, the film took off and set off a firestorm of controversy over its content -- the violence, the misogyny, and the misanthropy of the filmmakers, that hasn't settled down even to this day. In the end, there was no gray area. You either loved it or at least appreciated the movie for what it tried to do (like me), or you hated and condemned it for what it did. You either bought into the use of violence to show how bad it is or you were completely screwed in the head and got your rocks off watching the rape and slaughter of two nubile young women. Of course, Hallmark took that controversy and added it to their press-kits and the box-office kept on booming.

Both its director and producer went on to lucrative careers in the field of horror movies (-- though one should note after they both tried and fail
ed at more family-friendly genres) but took two different paths to get there and you can see the differences in style in the first finished product. While Craven was more interested in the motivation and abnormal psychology of what scared us, peeling back the onion, layer by layer, to get down to our more basic instincts and "feed the gators" -- to cop a phrase from Stephen King, Cunningham, on the other hand, was more of spook-show huckster, content to just set the audience up, tease them along, and then knock them down. These differences in approach are personified in the climactic duel between Krug and Dr. Collingwood. Originally, Craven had wanted them to have a scalpel duel, with Collingwood attacking the major arteries, leaving Krug to die a biblical death of a thousand cuts, but his producer thought bringing in a chainsaw added more bang for the buck. And I think if you look at the movie, the first half, where the deaths are unnervingly all too real, up to the point where the killers actually feel ashamed with what they've done, and no matter how hard they try, can't wash the blood off their hands, is all Craven, but the second half, the Collingwood's revenge, from the cartoony booby-traps, to Mrs. Collingwood taking a bite out of crime, to the chainsaw fight is all Cunningham.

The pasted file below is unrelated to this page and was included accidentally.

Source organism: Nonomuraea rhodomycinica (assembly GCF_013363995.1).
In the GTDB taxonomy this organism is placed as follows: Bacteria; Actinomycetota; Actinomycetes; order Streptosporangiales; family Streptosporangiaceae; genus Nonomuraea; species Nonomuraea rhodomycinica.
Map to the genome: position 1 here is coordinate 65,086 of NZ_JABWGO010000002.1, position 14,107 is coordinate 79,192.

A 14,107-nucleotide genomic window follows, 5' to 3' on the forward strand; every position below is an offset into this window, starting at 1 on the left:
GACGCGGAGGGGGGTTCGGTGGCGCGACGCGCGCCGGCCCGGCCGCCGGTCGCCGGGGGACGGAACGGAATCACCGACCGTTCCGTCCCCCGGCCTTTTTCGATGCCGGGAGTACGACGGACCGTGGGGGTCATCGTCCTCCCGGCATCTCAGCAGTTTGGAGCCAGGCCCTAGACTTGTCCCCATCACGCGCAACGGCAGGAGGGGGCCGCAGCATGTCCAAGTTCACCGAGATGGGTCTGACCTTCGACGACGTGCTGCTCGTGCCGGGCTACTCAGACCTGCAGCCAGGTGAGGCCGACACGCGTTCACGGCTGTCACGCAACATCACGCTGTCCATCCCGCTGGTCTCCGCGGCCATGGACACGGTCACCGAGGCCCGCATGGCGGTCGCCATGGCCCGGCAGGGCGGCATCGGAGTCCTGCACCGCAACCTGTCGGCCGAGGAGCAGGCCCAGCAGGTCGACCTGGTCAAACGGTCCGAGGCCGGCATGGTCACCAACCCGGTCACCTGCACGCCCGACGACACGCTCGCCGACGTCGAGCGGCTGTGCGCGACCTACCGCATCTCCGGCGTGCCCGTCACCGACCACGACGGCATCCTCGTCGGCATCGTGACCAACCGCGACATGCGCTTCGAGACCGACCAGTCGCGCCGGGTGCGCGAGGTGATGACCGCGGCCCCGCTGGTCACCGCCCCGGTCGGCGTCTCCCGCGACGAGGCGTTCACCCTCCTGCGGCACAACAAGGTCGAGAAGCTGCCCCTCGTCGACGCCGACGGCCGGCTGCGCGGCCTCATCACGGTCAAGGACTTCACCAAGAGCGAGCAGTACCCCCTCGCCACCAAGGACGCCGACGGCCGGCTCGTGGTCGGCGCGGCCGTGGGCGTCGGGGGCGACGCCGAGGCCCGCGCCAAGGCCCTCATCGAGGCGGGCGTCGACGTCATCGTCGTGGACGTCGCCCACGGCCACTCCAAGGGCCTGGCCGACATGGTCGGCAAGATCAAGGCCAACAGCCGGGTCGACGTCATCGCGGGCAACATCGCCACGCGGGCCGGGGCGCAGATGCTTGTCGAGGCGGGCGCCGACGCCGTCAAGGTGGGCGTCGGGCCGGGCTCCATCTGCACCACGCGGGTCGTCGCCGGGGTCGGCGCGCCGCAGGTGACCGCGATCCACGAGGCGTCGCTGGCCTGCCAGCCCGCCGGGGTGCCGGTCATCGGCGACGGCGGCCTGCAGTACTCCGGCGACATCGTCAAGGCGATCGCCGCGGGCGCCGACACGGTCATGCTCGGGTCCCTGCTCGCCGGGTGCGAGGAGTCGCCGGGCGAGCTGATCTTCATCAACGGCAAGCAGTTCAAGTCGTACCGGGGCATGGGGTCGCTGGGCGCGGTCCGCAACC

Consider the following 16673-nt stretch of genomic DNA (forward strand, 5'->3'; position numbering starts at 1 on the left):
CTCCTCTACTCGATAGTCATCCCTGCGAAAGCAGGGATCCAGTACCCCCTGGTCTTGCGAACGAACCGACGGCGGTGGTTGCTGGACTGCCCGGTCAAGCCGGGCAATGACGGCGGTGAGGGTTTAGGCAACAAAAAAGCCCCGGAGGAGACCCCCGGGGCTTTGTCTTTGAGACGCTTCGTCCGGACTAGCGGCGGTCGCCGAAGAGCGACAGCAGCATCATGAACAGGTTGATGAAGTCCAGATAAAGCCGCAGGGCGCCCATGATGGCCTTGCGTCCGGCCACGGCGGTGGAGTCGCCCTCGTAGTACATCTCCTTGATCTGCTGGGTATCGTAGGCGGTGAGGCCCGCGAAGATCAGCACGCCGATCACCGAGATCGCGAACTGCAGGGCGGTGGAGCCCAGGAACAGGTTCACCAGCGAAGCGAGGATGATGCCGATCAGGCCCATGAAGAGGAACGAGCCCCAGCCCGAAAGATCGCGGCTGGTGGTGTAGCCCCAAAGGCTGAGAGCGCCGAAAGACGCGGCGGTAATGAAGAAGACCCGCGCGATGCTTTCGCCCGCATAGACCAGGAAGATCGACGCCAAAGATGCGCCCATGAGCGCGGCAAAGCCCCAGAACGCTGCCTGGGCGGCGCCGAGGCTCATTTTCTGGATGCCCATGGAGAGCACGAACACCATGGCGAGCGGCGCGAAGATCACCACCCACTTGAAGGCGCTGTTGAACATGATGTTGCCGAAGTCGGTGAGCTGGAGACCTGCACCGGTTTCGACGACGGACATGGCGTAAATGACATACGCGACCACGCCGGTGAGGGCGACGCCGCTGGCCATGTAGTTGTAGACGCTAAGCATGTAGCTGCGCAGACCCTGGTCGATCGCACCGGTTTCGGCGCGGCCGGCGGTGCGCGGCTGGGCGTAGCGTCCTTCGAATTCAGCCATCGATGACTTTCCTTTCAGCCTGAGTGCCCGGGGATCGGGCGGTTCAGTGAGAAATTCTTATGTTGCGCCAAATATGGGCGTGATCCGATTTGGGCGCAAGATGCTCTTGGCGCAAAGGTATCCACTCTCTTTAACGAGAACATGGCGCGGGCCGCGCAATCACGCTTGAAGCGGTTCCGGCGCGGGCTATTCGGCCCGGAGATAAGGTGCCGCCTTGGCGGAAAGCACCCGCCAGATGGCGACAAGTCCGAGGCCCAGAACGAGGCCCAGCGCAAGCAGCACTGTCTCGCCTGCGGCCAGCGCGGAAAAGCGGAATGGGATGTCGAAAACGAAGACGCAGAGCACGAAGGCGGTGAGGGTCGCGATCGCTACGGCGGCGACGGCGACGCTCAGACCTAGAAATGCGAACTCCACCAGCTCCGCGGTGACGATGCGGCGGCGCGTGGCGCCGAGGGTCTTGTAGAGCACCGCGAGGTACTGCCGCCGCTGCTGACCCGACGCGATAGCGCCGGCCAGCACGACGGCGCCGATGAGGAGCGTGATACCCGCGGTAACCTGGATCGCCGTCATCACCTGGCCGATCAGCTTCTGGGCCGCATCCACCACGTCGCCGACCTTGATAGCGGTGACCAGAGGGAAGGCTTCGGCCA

Both men are listed as producers for the new Last House on the Left. But beyond that, I honestly don't know much about the remake and frankly it kind of snuck up on me out of nowhere -- the first I'd even heard of it was seeing the preview at a screening of the new Friday the 13th (which in my humble opinion was a colossal misfire. Thanks, Platinum Dunes...) And a pretty good trailer it was...

...until that last bit with the microwave. Yeah, ya kinda lost me there when you look to a late entry in the fizzling '80s slasher tsunami like Evil Laugh for some inspiration.

Actually, Evil Laugh isn't all that bad. Sure, it's a big old
can of stoopid but it's an extremely entertaining can of stoopid, and it beat the ironic, self-awareness shtick of the Scream franchise by almost a decade. But we're here to talk about the Last House remake, right? Right. And again, I don't know much about the director, Dennis Iliadis, but I have heard of screenwriter Carl Ellsworth and thought Red Eye was pretty good until it fell apart in the third act. And Disturbia was pretty good, too, until it...uhm, until it fell apart in the third act, too. Ah crap, sensing a pattern here ... Still, I hold out hope that there is a little more meat to the movie than just the splatter elements. And I hope the film isn't just interested in the murder set-pieces, and like the original, devotes at least a little time to the why. I mean, There's got to be more to it than just watching some schmuck getting his wiener bitten off, right?

... Right?

Last House on the Left (1972) Lobster Enterprises :: Sean S. Cunningham Films :: The Night Co. :: Hallmark Releasing / P: Sean S. Cunningham / AP: Katherine D’Amato / D: Wes Craven / W: Wes Craven / C: Victor Hurwitz / E: Wes Craven / M: David Hess / S: Sandra Peabody, Lucy Grantham, David Hess, Fred Lincoln, Jeramie Rain, Marc Sheffler, Richard Towers, Cynthia Carr